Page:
He is decidedly against Alcoholics Anonymous; he won’t give a good word for AA. AA is one drunk talking to another. Bill [Dotson] and the other fellow hooked up in Akron [Ohio] and a local Catholic hospital, where with a nun and a Jesuit, began to form the steps together. The focus of the three most important steps is to make a fearless inventory (which for Catholics means the examination of conscience), and tell one person (confession), and make amends (penance and restitution).

Charlie has practical experience about trust and when betrayed he rages. He is a loving, deeply sensitive man trying to find his way in a very dark corridor and he is running out of candles.

But it sounds like you are there for him.

He is going through what I went through in my journey. We will be waiting at the end of that corridor with a lit candle.

“The Way” is your new film, written and directed by your son Emilio Estevez. What’s it about?

Themes of father-son relationships. It was Emilio’s inspiration. I wanted to do the camino and was fascinated by it and I planned to do it between seasons of “The West Wing.” So in 2003 I organized a family reunion in a village in County Tipperary, Ireland -- we’d lost a brother. My mother would have been 100. Six out of 10 of my siblings attended. It was a great celebration and I suggested that we all walk the camino together. They weren’t really prepared and the only one who showed any interest was my grandson Taylor, Emilio’s son, who was 19, and my friend Matt Clark. We went to Spain and tried to figure out how to make the camino. But my sister Carmen wisely noted, “You don’t have enough time or equipment to do this.” So we rented a car in Madrid and went to Burgos and stayed in a small albergo, or small hotel that looks after pilgrims. It was a little upscale. And Taylor met the daughter of the owner and fell in love right before our eyes.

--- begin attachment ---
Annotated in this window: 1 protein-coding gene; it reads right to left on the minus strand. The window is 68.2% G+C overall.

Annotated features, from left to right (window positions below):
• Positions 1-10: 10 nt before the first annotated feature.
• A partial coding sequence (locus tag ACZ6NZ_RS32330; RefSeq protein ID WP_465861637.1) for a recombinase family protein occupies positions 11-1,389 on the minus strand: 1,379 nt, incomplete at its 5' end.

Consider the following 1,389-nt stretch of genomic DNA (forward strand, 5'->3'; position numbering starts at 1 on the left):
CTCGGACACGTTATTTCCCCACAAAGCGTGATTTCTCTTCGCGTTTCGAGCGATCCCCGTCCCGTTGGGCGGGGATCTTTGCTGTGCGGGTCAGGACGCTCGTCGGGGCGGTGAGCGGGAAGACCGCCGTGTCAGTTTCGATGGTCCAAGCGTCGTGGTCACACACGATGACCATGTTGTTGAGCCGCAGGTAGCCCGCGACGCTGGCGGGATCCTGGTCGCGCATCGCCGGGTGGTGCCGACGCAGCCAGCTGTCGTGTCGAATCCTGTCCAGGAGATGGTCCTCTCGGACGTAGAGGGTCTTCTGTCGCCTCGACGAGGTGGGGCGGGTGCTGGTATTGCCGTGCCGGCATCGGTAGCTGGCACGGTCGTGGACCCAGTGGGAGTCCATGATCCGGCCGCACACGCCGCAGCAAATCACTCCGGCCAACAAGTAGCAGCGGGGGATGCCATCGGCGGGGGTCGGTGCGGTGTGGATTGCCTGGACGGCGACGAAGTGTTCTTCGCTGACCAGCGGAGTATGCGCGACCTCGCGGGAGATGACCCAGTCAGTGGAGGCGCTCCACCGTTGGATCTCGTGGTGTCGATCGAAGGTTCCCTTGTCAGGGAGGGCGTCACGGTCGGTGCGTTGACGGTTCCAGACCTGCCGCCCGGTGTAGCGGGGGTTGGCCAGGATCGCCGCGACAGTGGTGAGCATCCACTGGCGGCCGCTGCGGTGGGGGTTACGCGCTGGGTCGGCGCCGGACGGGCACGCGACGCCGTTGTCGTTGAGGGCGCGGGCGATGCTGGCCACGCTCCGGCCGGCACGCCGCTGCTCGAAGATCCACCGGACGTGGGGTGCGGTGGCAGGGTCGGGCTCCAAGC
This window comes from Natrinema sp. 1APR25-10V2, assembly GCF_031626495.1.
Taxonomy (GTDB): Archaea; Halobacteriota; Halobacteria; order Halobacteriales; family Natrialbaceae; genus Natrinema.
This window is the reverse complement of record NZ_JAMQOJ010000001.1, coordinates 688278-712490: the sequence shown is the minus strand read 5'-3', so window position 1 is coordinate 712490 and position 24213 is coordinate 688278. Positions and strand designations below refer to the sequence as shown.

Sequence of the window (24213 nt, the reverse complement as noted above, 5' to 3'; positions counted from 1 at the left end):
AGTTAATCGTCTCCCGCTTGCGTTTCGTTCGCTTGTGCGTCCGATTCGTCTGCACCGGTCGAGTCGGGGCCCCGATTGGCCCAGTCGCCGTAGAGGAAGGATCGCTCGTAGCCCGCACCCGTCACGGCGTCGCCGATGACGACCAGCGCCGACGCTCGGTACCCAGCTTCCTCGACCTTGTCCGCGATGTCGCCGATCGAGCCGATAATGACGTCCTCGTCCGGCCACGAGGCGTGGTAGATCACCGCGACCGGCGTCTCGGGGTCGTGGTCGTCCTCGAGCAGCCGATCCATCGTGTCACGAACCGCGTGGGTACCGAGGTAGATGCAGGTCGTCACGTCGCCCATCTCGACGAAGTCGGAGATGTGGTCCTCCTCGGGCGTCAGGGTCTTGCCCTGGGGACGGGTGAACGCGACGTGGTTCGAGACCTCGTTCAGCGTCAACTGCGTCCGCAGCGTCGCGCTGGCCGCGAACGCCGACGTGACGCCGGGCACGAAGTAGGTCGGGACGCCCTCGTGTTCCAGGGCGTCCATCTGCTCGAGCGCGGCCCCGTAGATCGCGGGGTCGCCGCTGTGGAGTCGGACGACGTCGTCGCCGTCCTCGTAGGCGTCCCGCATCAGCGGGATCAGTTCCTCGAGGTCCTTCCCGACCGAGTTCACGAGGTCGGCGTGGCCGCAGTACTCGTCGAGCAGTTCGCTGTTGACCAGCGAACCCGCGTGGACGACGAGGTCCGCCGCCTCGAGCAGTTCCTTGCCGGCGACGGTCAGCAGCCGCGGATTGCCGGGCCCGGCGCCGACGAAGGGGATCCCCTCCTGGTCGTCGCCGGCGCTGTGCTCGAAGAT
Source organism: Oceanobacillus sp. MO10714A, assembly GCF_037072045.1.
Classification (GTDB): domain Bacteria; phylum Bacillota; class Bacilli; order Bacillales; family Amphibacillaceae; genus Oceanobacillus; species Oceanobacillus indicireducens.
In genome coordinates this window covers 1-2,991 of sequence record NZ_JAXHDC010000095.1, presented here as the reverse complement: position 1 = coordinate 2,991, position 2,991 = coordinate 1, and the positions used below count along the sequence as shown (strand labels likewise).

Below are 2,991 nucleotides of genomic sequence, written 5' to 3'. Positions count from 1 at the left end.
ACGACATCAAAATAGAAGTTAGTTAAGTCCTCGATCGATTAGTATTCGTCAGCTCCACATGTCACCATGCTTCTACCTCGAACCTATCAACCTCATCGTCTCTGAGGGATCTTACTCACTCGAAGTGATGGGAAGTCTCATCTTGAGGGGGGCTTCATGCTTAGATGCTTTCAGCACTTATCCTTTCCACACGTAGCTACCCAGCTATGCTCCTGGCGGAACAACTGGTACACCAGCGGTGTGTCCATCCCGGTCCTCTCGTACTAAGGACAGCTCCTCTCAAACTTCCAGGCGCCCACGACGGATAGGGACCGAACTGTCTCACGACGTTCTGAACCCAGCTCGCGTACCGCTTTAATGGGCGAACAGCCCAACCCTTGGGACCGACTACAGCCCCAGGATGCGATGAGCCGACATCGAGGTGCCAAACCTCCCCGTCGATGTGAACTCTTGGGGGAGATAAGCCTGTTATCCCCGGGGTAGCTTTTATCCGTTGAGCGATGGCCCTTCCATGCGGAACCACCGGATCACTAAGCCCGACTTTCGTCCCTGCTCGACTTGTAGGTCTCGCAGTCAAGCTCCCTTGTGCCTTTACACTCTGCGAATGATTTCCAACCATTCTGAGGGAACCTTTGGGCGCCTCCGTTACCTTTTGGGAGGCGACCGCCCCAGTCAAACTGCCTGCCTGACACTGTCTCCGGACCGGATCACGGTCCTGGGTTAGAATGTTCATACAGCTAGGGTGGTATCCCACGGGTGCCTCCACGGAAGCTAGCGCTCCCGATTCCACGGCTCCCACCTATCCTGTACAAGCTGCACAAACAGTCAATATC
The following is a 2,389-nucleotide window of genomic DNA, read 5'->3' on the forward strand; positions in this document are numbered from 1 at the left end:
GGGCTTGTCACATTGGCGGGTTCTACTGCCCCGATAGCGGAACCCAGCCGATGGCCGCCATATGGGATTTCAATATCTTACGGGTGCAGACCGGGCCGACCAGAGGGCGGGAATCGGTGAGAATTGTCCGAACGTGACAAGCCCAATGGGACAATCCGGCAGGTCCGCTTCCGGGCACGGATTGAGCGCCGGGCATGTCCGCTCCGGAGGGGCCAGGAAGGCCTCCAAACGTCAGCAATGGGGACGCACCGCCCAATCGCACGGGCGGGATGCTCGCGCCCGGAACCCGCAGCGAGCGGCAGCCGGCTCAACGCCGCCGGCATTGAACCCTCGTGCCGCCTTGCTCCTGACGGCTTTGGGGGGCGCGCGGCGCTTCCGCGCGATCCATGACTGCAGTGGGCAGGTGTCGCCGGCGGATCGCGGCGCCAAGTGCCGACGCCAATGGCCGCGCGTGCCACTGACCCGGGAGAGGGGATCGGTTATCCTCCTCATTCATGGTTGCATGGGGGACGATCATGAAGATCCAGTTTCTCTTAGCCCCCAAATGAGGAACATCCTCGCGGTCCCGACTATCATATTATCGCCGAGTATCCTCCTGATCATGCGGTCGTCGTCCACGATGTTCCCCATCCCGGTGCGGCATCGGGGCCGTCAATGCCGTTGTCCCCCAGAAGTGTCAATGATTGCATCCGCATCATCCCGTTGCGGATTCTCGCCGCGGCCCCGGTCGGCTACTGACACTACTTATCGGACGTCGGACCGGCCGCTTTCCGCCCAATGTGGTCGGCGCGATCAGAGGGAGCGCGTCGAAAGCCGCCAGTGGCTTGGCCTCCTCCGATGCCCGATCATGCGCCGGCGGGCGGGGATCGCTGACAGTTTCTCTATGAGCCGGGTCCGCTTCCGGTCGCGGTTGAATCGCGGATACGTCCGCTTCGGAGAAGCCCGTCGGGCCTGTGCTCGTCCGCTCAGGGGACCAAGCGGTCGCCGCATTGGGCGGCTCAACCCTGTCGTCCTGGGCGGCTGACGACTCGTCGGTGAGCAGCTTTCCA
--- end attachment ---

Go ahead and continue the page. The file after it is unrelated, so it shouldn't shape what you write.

Taylor asked if we could stop in Burgos on the way home from the shrine and stay over one night. Taylor ended up marrying her and lives there to this day.

How did the film come about?

When I came home I was telling Emilio that there’s a story there about some old guy who loses a son because I feel like I lost a son on the camino. So Emilio went on his own search, in his mind and heart. He sussed out how to do it, got the financing in Spain, and then filmed it in 40 days in sequence. At the end, as with most father-son stories, the son becomes the father and in this one, the father becomes the son. Tom, the father, is set free. That’s the journey.